Double Decker 2019
Updated: Jun 1, 2019
Written by Michael Newsom | Artwork by Vicki Stevens | Provided by Something Southern
More than 200 art and food vendors and a music line-up featuring Jason Isbell make for a weekend of Double Decker fun.
Over the last 24 years, the Double Decker Arts Festival has grown from using the bed of an old pickup truck for a stage in 1994 to becoming one of Oxford’s most anticipated events each year where families, friends and old college pals gather for food, music and art under April skies.
This year, around 65,000 people will turn out for the April 26-27 event, which is centered around the historic Oxford Courthouse Square.
Hundreds of volunteers help out, but the planning process for the next festival begins right after the last festival ends. The work is hard, but the fruits of that labor can be seen in the growth of Double Decker.
“I think it’s just the reputation of Double Decker that has grown,” Double Decker coordinator Lee Ann Stubbs said. “Artists are talking about it more and I have more calls from people reaching out to apply. It has come from word-of-mouth from artists who are here telling other artists. But it also has been helped by the caliber of music we are getting.”
Big name acts like St. Paul and the Broken Bones, Dr. John, JJ Grey, Cold War Kids and many others have graced the Double Decker stage in recent years. This year will be no exception.
“We’re really excited about this year’s lineup,” Stubbs said. “There are some big-name acts coming to Oxford.”
Americana artist Jason Isbell, a Green Hills, Alabama, native and 2018 Grammy winner for Best Americana Album, headlines the festival with his band, the 400 Unit. The group is expected to draw a large crowd to its Saturday night performance.
The musical action starts at 6 p.m. Friday evening. Blues-rock guitarist Eric Gales takes the stage first, followed by a live recording of Thacker Mountain Radio Hour at 7 p.m. The evening culminates at 8 p.m. with a performance by Nashville-based singer-songwriter Lilly Hiatt.
On Saturday festival-goers can sample the offerings of 200 food and art vendors, and enjoy live music to their heart’s content with a line-up of local musicians as well as major touring bands and performers onstage all day.
The Saturday schedule kicks off with the band Muy Caliente at 10:15 a.m., followed by musician Kate Teague, of Oxford, at 11:30 a.m. Teague is also director and producer of Thacker Mountain Radio Hour.
North Mississippi’s own Cedric Burnside takes the stage at 1 p.m., followed by Emily King at 2:30 p.m.
Durand Jones and the Indications play at 4 p.m. Legendary Memphis indie rockers Lucero go on at 5:30 p.m., setting the stage for Michael Trent and Cary Ann Hearst, the married couple that make up the folk duo Shovels and Rope at 7 p.m. Isbell and his band hit the stage at 8:30 p.m.
Local artist Vicki Stevens created the official artwork this year, which she said was a huge honor for her as a longtime attendee of the festival. For years, Stevens has painted Double Decker-themed commissioned artwork for home decor retailer Something Southern (some of which is featured on these pages). She said she tried something different this time.
“I typically paint it more realistically,” Stevens said. “I really wanted this piece to be different and unique to the Double Decker festival. I decided to use a limited color palette with a retro feel. I hope that this creates a harmonious, fun piece that sets off the personality of the double decker bus.”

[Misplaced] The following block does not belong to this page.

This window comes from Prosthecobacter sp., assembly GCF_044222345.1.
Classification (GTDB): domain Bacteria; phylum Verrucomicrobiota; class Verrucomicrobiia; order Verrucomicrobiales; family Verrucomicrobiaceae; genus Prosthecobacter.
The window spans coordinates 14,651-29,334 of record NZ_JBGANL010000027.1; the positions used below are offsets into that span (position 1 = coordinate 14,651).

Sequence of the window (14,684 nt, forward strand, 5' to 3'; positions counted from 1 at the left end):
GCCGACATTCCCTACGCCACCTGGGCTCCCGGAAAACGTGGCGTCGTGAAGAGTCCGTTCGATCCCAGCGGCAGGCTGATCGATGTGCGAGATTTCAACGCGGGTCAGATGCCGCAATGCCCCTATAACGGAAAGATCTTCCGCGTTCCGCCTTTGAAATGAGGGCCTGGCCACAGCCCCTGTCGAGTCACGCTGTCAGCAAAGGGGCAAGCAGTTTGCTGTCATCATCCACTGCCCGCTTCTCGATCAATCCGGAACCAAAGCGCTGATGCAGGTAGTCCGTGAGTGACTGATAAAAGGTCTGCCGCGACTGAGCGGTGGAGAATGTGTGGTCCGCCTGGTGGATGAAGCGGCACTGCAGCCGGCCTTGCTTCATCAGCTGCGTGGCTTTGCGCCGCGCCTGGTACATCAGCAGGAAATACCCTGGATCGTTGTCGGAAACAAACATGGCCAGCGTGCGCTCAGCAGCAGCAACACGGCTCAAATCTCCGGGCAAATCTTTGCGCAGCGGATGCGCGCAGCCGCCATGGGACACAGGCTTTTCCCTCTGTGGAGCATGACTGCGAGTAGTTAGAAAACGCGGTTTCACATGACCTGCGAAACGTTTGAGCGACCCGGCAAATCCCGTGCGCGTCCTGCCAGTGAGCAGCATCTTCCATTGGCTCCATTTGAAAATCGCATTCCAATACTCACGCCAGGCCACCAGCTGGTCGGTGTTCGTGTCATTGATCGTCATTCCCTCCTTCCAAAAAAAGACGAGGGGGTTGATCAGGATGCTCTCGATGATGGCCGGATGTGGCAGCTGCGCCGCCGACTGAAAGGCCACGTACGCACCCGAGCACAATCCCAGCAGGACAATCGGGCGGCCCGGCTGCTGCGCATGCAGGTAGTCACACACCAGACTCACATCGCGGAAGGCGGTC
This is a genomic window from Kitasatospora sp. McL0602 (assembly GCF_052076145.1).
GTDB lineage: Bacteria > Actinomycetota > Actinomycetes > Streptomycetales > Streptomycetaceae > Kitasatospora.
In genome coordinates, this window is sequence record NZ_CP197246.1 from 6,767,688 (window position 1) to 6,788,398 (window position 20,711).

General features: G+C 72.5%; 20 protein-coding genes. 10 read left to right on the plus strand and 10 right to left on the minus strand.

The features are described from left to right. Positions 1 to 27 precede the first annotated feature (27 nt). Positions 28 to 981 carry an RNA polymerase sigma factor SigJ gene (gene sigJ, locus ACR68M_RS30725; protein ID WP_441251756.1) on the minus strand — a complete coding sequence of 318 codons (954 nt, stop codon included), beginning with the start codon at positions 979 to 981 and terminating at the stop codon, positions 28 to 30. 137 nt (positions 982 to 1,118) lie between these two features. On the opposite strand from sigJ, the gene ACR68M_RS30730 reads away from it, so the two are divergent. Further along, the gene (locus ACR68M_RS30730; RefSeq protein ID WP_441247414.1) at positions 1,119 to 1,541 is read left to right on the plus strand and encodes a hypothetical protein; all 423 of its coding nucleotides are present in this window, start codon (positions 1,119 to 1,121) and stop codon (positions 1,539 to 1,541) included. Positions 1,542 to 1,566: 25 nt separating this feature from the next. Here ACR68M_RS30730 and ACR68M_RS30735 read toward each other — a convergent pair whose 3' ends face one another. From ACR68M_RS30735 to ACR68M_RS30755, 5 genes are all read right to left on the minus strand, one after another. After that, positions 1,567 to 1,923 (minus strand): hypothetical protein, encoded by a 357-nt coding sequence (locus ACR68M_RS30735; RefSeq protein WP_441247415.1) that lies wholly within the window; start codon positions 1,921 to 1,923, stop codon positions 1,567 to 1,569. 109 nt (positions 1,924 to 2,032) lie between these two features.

Stevens will have her own booth for the first time this year, where she will be selling her art.
Vivian and Walter Neill, owners of Oxford Treehouse Gallery on Fudgetown Road, have had booths at Double Decker for the last three years. They sell works by the artists they display at their gallery, as well as some of Walter Neill’s blacksmith work. This year, the Neills plan to have art by Laurin Stennis, Paul Fayard, Stephen Threlkeld, Benny Melton, David Rawlinson and others. The works offered at their booth will be portable, Vivian Neill promised.
“The first year we did it, we took so much, and we wanted everybody to be represented,” Neill said. “We are slowly but surely learning how to work the art festival and simplify it a little. We take smaller items, which are easier for people to carry with them.”
Mailennial’s Oxford-themed greeting cards will be sold at a booth across from Cicada. They are the work of Allie Robbins, who will be coming all the way from New York City where she lives now, to sell her goods. Robbins is no stranger to Oxford — she’s a 2016 graduate of Ole Miss, where she played collegiate tennis. Her parents live here, her sister goes to Oxford High School and her brother is a University of Mississippi student. Robbins said some of her favorite memories from her own college days were made at Double Decker.
“There is nothing like a sun-filled Saturday on the Square, and after attending Double Decker for so many years, it is surreal to think that I will be standing in my very own booth this year,” Robbins said.
Each year, Rodney Claxton makes his impressive birdhouses; they among the most popular items sold. Claxton, who participates as a vendor in several shows each month, said one of his chief concerns is whether an event is well-organized. He gives Double Decker the thumbs-up, and said he would recommend it to other artists.
“The staff and volunteers are the very best that I encounter,” Claxton said. “They are eager to help us and are informative and extremely organized. I’ve been so blessed by Double Decker with the loyal customers that come and support us each year. This is the best show I do all year.”